In Paul Graham's provocative "Post-Medium Publishing," he argues that we've rarely paid for "content," but rather for "form" -- that's why a good hardcover costs the same as a bad one, and both are more expensive than paperbacks. As the newspaper and CD forms lose currency, their publishers argue that what we've been buying all along is the "content" and demand that we "continue" to pay for it online.
What about iTunes? Doesn't that show people will pay for content? Well, not really. iTunes is more of a tollbooth than a store. Apple controls the default path onto the iPod. They offer a convenient list of songs, and whenever you choose one they ding your credit card for a small amount, just below the threshold of attention. Basically, iTunes makes money by taxing people, not selling them stuff. You can only do that if you own the channel, and even then you don't make much from it, because a toll has to be ignorable to work. Once a toll becomes painful, people start to find ways around it, and that's pretty easy with digital content.
I think he goes off the rails in the next graf, where he talks about how writers can self-publish merely by uploading files; this commits the same error that he's upset about: confusing "publishing" and "printing."
I also wonder if St McLuhan might not object here, with something about the form being the content.
The EU Copyright Directive was voted through the Parliament because a handful of MEPs accidentally pushed the wrong button; this week, it passed through the Council -- representing the national governments of the EU -- and as it did, the German government admitted what opponents had said all along: even though the Directive doesn't mention […]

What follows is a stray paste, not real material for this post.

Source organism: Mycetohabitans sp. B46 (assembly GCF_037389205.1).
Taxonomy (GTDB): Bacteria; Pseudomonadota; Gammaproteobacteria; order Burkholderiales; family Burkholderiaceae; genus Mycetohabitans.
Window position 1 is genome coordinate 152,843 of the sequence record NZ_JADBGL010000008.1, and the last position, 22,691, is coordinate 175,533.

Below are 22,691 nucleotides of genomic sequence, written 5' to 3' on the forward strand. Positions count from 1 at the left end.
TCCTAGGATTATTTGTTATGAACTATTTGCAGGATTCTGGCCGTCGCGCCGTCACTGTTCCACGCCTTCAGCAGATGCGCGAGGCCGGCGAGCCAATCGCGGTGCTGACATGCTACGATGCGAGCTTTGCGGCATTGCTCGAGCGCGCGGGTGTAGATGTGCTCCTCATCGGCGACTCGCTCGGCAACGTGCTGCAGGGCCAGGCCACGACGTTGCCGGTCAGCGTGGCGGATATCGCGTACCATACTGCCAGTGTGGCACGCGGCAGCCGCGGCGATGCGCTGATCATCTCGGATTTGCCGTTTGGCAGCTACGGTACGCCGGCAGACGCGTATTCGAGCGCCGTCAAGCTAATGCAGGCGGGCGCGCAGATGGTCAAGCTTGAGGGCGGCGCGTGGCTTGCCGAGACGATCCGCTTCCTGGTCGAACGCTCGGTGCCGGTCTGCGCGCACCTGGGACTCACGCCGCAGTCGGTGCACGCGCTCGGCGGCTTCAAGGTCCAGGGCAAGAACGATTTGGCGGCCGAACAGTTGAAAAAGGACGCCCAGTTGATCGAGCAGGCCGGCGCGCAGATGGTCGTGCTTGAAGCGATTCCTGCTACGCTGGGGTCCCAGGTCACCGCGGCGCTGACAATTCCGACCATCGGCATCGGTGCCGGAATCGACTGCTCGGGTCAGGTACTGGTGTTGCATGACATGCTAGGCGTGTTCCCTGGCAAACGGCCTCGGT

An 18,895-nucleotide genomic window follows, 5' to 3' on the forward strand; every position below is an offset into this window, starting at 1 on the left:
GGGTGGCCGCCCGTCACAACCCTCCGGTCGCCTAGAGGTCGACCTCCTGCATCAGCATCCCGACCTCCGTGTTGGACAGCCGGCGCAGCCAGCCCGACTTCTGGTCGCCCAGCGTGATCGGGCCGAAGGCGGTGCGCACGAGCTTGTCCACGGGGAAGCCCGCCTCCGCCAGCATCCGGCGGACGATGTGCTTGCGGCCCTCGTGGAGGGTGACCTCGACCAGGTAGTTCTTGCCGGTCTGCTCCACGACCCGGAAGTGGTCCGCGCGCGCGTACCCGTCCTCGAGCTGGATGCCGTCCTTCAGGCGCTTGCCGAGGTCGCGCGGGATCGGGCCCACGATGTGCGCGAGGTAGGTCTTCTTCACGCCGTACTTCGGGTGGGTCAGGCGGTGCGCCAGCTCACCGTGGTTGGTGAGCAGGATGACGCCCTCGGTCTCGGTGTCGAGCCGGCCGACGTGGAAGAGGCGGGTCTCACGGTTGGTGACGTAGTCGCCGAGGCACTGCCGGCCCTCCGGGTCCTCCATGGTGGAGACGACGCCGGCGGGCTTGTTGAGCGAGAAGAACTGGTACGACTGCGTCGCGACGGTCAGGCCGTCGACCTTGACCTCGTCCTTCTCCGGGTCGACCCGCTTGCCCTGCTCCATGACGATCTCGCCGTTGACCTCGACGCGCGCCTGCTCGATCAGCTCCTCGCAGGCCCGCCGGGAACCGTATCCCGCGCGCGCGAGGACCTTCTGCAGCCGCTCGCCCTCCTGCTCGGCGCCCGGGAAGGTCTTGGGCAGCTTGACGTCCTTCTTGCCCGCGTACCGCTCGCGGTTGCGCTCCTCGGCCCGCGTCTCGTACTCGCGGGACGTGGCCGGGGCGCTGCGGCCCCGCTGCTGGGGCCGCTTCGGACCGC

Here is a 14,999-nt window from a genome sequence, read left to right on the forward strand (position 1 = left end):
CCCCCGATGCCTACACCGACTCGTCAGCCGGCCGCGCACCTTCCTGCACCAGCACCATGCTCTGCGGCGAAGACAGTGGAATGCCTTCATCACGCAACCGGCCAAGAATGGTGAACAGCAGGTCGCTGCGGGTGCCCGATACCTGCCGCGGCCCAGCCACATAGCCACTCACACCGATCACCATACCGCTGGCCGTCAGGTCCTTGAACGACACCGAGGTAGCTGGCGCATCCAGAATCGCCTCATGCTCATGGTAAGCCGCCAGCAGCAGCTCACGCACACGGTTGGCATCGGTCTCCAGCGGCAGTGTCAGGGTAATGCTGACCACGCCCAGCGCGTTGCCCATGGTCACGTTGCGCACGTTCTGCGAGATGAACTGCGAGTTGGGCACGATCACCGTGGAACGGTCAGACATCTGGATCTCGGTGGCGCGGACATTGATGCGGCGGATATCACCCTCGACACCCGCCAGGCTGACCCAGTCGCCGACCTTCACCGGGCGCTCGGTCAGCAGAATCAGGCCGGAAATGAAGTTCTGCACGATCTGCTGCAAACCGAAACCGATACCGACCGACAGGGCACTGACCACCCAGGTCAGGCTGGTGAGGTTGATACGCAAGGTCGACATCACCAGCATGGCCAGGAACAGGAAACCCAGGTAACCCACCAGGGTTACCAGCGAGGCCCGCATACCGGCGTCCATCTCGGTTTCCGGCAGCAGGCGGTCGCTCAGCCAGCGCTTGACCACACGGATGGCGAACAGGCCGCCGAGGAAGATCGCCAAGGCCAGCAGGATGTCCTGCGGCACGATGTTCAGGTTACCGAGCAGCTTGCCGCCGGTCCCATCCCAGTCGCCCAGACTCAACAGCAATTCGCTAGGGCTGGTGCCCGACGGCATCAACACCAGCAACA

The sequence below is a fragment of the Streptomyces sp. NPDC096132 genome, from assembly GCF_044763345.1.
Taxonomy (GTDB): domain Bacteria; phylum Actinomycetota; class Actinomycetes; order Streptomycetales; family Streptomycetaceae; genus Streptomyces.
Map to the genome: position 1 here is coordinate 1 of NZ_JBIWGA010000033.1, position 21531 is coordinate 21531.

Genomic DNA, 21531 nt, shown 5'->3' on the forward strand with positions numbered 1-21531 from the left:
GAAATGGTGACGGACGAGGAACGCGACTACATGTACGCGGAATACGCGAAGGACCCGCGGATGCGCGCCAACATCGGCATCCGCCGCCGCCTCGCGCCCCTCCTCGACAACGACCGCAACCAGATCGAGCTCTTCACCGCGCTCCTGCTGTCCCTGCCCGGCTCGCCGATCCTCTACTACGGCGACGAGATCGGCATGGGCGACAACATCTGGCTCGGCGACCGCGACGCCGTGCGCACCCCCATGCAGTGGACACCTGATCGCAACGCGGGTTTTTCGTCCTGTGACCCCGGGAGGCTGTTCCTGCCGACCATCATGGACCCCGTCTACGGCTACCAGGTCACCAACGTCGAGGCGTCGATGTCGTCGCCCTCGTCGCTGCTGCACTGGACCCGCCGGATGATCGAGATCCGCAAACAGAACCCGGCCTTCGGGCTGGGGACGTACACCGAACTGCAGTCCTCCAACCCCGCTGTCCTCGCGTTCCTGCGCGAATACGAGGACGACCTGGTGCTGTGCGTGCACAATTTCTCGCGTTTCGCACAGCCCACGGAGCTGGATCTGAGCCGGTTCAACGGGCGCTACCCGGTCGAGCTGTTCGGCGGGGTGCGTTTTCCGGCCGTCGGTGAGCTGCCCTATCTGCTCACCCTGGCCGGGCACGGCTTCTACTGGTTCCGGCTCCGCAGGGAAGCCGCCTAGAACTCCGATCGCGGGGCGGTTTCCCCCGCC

Torrentfreak published an article disclosing the fact that screeners of American Gods had leaked online ahead of their air date (they did not make the screeners available, nor did they link to any of the places where the screeners could be downloaded from) and they tweeted about the story.
[[Editor's note: I was the Electronic Frontier Foundation's first-ever European Director, which was a crazy and amazing job at a time when the organization was much smaller; now EFF is much bigger, and international issues are a much bigger deal for us, with bad policy ideas ricocheting around the globe and needing a coordinated response; […]
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Are you super organized? You’re going to love the Genius Pack G4 and its seemingly limitless, well-placed compartments. Not that organized? You’re still going to love this piece of luggage because it’s so well thought out that it practically does the packing for you. We’ve all tried to stuff a piece of carry-on so full […]
If you’re an entrepreneur, you’re not just hungry for success. You’re hungry for knowledge, the insights that can lead to bigger and better ideas and ways to implement them. That knowledge is out there in the bestselling biz books that have changed the game over the years. There’s just one problem: In a fast-paced lifestyle, […]